woman's uterus, and

f) make clear that the research will involve the destruction of the embryos.

To assure that inappropriate incentives do not enter into a woman's decision to have an abortion, we recommend that directed donation of cadaveric fetal tissue for EG cell derivation be prohibited. Although the ethical considerations supporting a prohibition of the directed donation of human fetal tissue are less acute for EG cell research than for transplantation, certain concerns remain. Potential donors of cadaveric fetal tissue for EG cell derivation would not receive a direct therapeutic incentive to create or abort tissue for research purposes in the same way that such personal interest might arise in a transplant context. However, we agree that the prohibition remains a prudent and appropriate way of assuring that inappropriate incentives, regardless of how remote they may be, are not introduced into a woman's decision to have an abortion. Any suggestion of personal benefit to the donor or to an individual known to the donor would be untenable and possibly coercive.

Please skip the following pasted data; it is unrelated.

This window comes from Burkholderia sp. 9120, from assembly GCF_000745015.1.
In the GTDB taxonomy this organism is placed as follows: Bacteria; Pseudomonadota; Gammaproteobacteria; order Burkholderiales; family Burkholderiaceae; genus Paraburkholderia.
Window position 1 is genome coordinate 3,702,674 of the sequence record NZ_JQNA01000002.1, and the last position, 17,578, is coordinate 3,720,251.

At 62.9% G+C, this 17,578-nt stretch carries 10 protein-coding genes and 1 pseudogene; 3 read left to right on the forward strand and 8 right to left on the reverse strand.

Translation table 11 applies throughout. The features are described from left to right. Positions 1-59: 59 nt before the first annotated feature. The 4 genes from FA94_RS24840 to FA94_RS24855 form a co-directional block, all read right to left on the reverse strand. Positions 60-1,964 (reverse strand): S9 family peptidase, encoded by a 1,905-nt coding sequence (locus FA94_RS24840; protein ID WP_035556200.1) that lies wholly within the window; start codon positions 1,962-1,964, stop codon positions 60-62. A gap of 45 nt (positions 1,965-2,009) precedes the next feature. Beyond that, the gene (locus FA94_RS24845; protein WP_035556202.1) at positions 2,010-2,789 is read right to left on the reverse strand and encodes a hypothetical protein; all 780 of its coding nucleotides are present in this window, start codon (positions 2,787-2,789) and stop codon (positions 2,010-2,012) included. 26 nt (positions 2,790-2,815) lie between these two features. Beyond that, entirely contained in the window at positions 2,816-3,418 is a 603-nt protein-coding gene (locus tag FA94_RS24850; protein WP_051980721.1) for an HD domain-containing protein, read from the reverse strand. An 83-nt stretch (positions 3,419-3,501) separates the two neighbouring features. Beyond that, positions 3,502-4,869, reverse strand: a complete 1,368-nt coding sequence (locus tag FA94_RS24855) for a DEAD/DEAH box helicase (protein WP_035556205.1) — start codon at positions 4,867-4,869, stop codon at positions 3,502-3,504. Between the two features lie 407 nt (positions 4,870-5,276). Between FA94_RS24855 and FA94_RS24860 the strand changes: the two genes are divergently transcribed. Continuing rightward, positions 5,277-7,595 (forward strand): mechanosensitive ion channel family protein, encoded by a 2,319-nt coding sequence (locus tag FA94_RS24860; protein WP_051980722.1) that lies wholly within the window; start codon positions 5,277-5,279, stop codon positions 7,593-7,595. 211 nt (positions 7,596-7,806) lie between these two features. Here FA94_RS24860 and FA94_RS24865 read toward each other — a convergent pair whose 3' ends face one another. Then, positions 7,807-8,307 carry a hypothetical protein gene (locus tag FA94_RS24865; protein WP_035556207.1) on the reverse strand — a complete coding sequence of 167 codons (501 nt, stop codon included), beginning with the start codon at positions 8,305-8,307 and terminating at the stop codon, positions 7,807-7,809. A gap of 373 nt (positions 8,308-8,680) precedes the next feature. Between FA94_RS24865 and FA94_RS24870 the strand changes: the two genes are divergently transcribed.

Recommendation 6: No Promises to Embryo Donors That Stem Cells Will Be

Provided to Particular Patient-Subjects

In federally funded research involving embryos remaining after infertility treatments,

researchers may not promise donors that ES cells derived from their embryos will be

used to treat patient-subjects specified by the donors.

Existing rules prohibit the practice of designated donation, the provision of monetary inducements to women undergoing abortion, and the purchase or sale of fetal tissue. We concur in these restrictions and in the earlier recommendation of the 1988 Human Fetal Tissue Transplantation Research Panel that the sale of fetal tissue for research purposes should not be permitted under any circumstances. The potential for coercive pressure is greatest when financial incentives are present, and the treatment of the developing human embryo or fetus as an entity deserving of respect may be greatly undermined by the introduction of any commercial motive into the donation or solicitation of fetal or embryonic tissue for research purposes.

Recommendation 7: Commerce in Embryos and Cadaveric Fetal Tissue

Embryos and cadaveric fetal tissue should not be bought or sold.